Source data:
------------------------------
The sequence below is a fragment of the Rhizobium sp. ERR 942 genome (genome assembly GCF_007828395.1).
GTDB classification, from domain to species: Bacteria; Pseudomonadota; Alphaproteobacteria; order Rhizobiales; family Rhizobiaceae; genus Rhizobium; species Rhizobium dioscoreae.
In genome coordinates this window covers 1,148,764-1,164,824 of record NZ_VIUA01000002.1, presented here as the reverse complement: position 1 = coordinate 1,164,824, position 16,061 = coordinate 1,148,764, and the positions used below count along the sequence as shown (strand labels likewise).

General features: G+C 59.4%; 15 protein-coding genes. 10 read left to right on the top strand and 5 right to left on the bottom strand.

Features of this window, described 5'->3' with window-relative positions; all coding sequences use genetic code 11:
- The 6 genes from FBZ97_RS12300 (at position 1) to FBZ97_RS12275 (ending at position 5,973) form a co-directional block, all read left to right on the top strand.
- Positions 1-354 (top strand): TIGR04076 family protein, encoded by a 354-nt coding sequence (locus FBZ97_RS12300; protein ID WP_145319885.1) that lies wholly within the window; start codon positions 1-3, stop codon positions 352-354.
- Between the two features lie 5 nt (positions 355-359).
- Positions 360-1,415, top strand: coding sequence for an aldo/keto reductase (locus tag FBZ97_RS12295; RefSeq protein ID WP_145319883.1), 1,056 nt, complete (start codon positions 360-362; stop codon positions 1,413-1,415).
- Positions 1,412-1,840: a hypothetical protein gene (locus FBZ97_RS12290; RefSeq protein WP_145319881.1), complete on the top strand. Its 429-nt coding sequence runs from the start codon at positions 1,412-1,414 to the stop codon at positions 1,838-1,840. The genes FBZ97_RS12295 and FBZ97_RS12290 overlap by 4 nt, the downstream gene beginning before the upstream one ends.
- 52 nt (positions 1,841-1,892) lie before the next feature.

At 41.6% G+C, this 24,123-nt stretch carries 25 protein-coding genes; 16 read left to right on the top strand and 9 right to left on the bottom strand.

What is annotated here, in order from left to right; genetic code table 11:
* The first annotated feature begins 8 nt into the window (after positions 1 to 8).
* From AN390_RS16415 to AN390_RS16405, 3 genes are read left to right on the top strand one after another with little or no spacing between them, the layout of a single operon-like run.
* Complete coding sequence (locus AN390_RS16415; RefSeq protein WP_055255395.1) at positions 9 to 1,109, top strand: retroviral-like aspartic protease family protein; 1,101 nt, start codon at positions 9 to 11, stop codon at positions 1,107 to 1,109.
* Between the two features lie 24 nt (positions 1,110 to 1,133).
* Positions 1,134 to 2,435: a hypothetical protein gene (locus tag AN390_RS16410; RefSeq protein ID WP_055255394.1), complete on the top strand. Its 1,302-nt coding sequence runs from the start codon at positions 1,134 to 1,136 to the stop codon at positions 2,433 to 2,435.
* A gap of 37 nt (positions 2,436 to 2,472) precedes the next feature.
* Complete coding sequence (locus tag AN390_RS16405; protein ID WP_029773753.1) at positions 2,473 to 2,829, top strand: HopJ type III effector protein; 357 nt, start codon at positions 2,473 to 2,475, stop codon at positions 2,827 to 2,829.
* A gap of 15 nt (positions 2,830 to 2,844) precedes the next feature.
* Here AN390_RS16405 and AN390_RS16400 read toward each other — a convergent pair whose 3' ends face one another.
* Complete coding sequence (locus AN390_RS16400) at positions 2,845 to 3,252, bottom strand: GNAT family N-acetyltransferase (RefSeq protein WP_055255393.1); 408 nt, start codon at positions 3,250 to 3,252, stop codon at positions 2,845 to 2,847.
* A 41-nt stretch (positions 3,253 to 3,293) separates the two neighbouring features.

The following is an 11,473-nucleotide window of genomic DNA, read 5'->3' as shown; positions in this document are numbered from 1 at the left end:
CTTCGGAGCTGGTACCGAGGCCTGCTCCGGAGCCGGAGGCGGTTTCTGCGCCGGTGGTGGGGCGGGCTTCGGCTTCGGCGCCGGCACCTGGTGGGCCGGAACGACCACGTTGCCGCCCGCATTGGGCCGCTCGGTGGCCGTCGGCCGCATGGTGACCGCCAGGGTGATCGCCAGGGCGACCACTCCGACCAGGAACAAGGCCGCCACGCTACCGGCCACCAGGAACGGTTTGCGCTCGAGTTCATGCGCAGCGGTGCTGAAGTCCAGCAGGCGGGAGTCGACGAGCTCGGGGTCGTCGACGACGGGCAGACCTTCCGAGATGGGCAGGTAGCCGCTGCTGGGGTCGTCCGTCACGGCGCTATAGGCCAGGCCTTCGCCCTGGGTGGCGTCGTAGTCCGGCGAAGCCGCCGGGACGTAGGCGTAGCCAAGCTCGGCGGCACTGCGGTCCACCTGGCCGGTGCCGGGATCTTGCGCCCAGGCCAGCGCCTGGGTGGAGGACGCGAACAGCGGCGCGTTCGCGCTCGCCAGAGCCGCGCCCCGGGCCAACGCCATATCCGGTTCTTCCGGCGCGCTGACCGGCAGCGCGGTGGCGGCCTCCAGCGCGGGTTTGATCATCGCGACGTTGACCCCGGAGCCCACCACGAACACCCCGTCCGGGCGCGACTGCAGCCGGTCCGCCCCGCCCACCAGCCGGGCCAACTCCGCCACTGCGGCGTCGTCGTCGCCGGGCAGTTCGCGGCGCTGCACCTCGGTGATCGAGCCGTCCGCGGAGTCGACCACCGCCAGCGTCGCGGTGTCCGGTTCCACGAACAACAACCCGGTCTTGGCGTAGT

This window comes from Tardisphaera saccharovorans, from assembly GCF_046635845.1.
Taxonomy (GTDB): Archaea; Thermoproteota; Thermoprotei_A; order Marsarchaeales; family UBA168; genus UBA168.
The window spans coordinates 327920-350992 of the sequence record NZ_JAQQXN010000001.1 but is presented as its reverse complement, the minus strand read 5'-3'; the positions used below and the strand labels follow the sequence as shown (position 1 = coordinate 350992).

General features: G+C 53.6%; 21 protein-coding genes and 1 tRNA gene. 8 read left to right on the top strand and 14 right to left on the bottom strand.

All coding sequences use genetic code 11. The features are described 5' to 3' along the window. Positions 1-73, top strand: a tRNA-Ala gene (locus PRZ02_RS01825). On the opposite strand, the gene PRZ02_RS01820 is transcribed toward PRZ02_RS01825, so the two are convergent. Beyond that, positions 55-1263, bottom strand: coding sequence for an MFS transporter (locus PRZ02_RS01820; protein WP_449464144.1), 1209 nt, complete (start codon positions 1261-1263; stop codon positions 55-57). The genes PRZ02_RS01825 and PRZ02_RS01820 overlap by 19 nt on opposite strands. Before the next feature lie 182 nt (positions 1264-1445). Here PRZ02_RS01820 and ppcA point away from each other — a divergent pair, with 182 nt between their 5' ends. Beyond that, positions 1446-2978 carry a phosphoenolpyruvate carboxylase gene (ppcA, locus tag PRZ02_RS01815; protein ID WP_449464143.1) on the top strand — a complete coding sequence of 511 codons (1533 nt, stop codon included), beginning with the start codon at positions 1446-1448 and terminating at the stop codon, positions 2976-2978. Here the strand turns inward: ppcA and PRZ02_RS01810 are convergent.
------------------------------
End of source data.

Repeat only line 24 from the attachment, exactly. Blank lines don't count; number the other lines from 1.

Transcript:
* A 41-nt stretch (positions 3,253 to 3,293) separates the two neighbouring features.